SNC-Lavalin’s Resources segment in line for reorganisation

SNC-Lavalin Group says it is exiting lump-sum turnkey (LSTK) contracting and will reorganise its Resources (Oil & Gas and Mining & Metallurgy) and Infrastructure Construction segments into a separate business line following continued poor performance.

The company, which earlier this year stopped bidding on all future mining EPC projects, said it was also exploring all options for its Resources segment, particularly its Oil & Gas (O&G) business, including transition to a services-based business or divestiture. SNC-Lavalin’s Resources division reported negative EBIT of C$256.6 million ($195.4 million) in 2018.

“The decision to reorganise the company will allow SNC-Lavalin to focus on the high-performing and growth areas of the business, which will be reported under SNCL Engineering Services,” the company said, adding that it will fulfil the contractual obligations of its current LSTK projects and then be reorganised as SNCL Projects.

The reorganisation and exiting from LSTK contracting is the first step of the new strategic direction for the company that is focused on de-risking the business and generating more consistent earnings and cash flow, SNC-Lavalin said.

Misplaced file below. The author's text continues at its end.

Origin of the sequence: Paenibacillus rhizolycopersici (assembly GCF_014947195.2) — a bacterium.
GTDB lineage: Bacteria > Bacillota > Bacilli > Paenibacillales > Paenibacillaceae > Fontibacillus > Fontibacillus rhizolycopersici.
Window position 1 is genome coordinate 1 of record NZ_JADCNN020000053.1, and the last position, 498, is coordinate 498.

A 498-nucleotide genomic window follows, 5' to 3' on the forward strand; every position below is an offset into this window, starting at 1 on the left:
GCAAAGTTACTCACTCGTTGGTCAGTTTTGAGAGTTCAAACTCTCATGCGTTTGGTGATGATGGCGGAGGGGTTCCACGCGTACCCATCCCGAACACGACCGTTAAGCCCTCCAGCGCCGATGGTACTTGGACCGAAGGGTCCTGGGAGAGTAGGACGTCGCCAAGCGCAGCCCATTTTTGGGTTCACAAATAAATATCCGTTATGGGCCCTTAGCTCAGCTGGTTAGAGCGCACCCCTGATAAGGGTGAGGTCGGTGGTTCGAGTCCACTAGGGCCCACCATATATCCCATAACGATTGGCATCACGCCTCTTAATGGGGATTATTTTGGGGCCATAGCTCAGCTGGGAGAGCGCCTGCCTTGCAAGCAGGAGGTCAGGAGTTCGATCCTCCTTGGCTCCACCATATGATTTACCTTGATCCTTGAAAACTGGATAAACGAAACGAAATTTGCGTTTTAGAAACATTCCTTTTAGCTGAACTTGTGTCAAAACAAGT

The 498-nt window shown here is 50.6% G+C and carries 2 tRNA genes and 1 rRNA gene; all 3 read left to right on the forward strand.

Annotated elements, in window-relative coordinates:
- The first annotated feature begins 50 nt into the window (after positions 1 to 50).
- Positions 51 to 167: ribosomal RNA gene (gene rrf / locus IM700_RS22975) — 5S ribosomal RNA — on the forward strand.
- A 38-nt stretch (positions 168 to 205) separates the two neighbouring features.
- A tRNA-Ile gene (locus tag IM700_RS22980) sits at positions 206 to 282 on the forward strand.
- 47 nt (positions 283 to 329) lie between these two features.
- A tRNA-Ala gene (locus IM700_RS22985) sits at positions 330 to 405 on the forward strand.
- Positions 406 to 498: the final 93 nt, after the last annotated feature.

Ian L Edwards, Interim President and Chief Executive Officer, said: “LSTK projects have been the root cause of the company’s performance issues. By exiting such contracting and splitting it off from what is otherwise a healthy and robust business, we are tackling the problem at the source and, as a result, we expect to see a material improvement in the predictability and clarity of our results.

“Going forward, the reorganisation will allow us to focus on leveraging growth opportunities and end-to-end project management capabilities that we have in SNCL Engineering Services, delivering consistent earnings and cash flow, with a leaner capital structure, to our shareholders.”

In March, SNC-Lavalin confirmed a $260 million engineering, procurement and construction contract with Codelco at Chuquicamata, in Chile, had been cancelled following a dispute.